By Rob Ollikainen
Peninsula Daily News
Want more top stories? Sign up here for daily or weekly newsletters with our top news.
Project Engineer Jerry Moore said the bid was $6.92 million less than the engineers' estimate of $33.99 million.
The state awarded the bid Wednesday.
“It's fantastic news,” said Moore, who will become the project lead when the contract is finalized in about three weeks.
Once completed in late 2014, motorists will have two lanes of travel in both directions on what is now a narrow, 3.5-mile stretch of highway between Port Angeles and Sequim.
Eastbound and westbound traffic will be separated by a 32-foot median, and left-hand turns onto the highway will be eschewed.
Scarsella Bros., which also built the Sequim bypass in 1999, submitted the lowest of nine formal bids that the state opened Nov. 7.
A total of 19 companies evaluated the project.
“These guys are known contractors,” Moore said of the bidders.
“They're going to start on Jan. 7. Nothing has changed there,” Moore said.
“Without any unforeseen issues, it should be done in two years.”
Crews will begin the long-awaited safety improvement project by constructing a new two-lane bridge over McDonald Creek adjacent to the existing highway.
Following that, excavation for the new lanes for the road will begin in earnest in April.
Later next year, the state will reroute traffic onto the new McDonald Creek bridge, tear down the existing bridge and put a second modern bridge — also two lanes — in its place.
The project will provide four lanes of travel for the entire length of the corridor between Clallam County's largest cities.
The awarded bid includes $430,100 for a pedestrian underpass at East Owl Creek near Kitchen-Dick Road.
A 130-foot-long pedestrian path will be placed inside a box culvert to provide Clallam Transit passengers with a safe crossing of the highway.
The Clallam Transit board committed a maximum of $500,000 in federal transportation grants to the underpass.
Clallam County is acting as the agent on behalf of Clallam Transit on the underpass.
The low construction bid reduces the total project cost from $67 million to just over $60 million.
“Contractors are hungry,” Moore said of the bidding climate.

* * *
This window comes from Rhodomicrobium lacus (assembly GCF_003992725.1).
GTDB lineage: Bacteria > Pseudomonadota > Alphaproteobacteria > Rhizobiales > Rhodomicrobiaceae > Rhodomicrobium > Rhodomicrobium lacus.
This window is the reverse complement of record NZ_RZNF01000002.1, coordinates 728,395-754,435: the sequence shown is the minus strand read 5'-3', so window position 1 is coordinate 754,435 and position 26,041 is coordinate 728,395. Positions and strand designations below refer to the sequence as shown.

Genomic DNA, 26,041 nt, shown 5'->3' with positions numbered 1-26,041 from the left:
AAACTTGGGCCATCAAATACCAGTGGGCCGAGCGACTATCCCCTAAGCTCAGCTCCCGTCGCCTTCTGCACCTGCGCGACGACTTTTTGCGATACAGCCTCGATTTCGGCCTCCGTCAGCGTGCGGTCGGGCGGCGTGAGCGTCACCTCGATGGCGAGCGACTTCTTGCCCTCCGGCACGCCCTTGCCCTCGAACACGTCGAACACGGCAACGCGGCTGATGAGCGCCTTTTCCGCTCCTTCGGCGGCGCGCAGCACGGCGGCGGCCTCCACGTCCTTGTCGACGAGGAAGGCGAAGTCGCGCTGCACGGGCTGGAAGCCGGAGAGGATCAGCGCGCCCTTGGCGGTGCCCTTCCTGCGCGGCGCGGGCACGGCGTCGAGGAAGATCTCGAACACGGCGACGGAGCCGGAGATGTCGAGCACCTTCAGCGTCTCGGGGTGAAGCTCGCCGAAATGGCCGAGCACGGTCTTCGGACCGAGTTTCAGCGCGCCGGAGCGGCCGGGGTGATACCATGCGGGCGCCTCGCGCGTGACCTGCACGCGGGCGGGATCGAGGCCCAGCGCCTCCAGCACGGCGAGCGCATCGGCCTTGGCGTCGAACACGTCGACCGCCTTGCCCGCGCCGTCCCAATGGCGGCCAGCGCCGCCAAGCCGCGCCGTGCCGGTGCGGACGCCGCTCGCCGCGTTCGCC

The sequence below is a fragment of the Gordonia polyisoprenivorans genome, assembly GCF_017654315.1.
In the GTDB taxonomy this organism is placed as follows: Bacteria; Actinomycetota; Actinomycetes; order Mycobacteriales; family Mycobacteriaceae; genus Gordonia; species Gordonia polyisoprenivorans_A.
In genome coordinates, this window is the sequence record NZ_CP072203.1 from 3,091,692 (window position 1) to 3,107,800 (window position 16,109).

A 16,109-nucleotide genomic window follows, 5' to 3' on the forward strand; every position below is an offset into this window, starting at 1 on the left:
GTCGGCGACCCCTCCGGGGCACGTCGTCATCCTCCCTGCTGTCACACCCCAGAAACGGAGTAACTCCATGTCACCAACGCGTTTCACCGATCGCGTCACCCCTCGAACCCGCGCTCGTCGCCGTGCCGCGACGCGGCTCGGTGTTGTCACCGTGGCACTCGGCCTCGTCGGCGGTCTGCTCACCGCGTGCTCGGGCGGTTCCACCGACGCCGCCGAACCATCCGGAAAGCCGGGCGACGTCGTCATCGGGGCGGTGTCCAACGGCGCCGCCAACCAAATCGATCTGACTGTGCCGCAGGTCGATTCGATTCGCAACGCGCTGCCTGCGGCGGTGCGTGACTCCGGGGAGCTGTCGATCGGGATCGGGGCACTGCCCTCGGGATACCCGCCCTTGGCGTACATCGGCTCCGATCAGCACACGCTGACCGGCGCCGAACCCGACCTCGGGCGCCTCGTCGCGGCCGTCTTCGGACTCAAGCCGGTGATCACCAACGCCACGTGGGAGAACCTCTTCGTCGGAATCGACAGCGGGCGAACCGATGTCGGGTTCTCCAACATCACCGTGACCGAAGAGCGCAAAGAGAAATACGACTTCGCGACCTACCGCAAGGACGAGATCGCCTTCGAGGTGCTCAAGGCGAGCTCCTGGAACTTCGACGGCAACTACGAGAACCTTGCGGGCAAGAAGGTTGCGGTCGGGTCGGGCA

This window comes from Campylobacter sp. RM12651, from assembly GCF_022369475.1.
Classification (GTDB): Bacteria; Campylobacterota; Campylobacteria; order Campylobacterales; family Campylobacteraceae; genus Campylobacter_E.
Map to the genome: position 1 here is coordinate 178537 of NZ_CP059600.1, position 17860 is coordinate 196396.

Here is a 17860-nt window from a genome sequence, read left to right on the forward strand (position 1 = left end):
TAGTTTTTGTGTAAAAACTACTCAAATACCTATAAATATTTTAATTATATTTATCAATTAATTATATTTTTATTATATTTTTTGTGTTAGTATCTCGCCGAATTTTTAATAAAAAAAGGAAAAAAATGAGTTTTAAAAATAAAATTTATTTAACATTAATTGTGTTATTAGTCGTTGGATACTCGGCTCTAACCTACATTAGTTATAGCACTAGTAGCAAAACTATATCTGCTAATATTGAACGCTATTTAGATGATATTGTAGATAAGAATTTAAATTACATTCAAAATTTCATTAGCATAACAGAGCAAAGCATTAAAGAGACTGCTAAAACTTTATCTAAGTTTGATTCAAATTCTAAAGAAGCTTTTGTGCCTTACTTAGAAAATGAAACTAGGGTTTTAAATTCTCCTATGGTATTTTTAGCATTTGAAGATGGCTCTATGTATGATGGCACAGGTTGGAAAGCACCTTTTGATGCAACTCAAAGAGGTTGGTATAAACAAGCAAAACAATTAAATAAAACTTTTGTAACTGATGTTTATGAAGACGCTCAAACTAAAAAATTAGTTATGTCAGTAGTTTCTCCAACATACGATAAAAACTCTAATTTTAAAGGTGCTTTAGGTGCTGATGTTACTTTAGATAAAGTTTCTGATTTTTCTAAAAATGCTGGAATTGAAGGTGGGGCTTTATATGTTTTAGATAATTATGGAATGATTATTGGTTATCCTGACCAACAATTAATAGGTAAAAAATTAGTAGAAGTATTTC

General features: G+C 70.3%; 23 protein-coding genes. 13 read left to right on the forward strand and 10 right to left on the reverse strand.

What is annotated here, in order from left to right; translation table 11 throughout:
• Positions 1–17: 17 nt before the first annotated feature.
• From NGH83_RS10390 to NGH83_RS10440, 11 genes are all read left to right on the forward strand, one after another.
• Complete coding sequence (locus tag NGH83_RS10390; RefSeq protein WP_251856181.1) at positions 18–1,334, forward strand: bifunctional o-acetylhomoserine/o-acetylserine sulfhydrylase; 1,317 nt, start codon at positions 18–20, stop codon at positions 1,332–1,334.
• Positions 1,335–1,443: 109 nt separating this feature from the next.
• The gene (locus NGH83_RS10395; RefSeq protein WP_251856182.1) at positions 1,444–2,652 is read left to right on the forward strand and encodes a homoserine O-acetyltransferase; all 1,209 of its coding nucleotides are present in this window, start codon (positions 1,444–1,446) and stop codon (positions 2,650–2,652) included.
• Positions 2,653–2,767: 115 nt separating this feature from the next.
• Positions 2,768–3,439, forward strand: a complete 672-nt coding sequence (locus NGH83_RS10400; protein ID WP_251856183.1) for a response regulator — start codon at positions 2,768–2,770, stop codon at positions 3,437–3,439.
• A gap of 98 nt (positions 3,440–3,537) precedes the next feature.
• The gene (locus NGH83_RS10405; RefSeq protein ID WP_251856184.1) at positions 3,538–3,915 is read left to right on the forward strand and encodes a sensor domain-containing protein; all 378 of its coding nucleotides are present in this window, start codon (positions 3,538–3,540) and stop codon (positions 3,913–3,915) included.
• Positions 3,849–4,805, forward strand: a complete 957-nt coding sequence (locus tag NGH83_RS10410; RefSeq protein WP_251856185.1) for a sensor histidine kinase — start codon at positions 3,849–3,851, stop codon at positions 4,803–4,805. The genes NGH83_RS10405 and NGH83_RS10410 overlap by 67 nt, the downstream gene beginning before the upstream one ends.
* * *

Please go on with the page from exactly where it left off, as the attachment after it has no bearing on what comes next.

“Right now, they are sharpening their pencils.”
The Scarsella Bros. bid includes $1.53 million for subcontractor Green City Inc. of Renton for landscaping and an unspecified amount to Northeast Electric LLC of Woodland for electrical work.
The second-lowest apparent bid was a $28.91 million from Guy F. Atkinson Construction LLC of Broomfield, Colo.
Tapani Inc. of Battle Ground had the third-lowest apparent bid of $29.67 million, according to the state DOT website.
Moore said he didn't know whether any local contractors were among those who submitted bids.
The highway widening project was prioritized by the state in a 1993 environmental impact statement.
Some county roads that connect to the highway will be raised or lowered to meet the new grade.
Short-term closures are planned in 2013 for Sherburne, Dryke, Kitchen-Dick, Shore, North Barr and Kirk roads. Dates for the closures, most of which will be for less than one week, have not been set.
Rather than turning left onto the highway from county roads or road-side businesses, motorists will instead turn right and use one of six new U-turns.
The highway between Port Angeles and Sequim will have two major construction projects under way in 2013.
Clallam County is gearing up to build a new road with a highway underpass near the Deer Park Cinema to eliminate left turns from Deer Park Road and Buchanan Drive.
Reporter Rob Ollikainen can be reached at 360-452-2345, ext. 5072, or at email@example.com.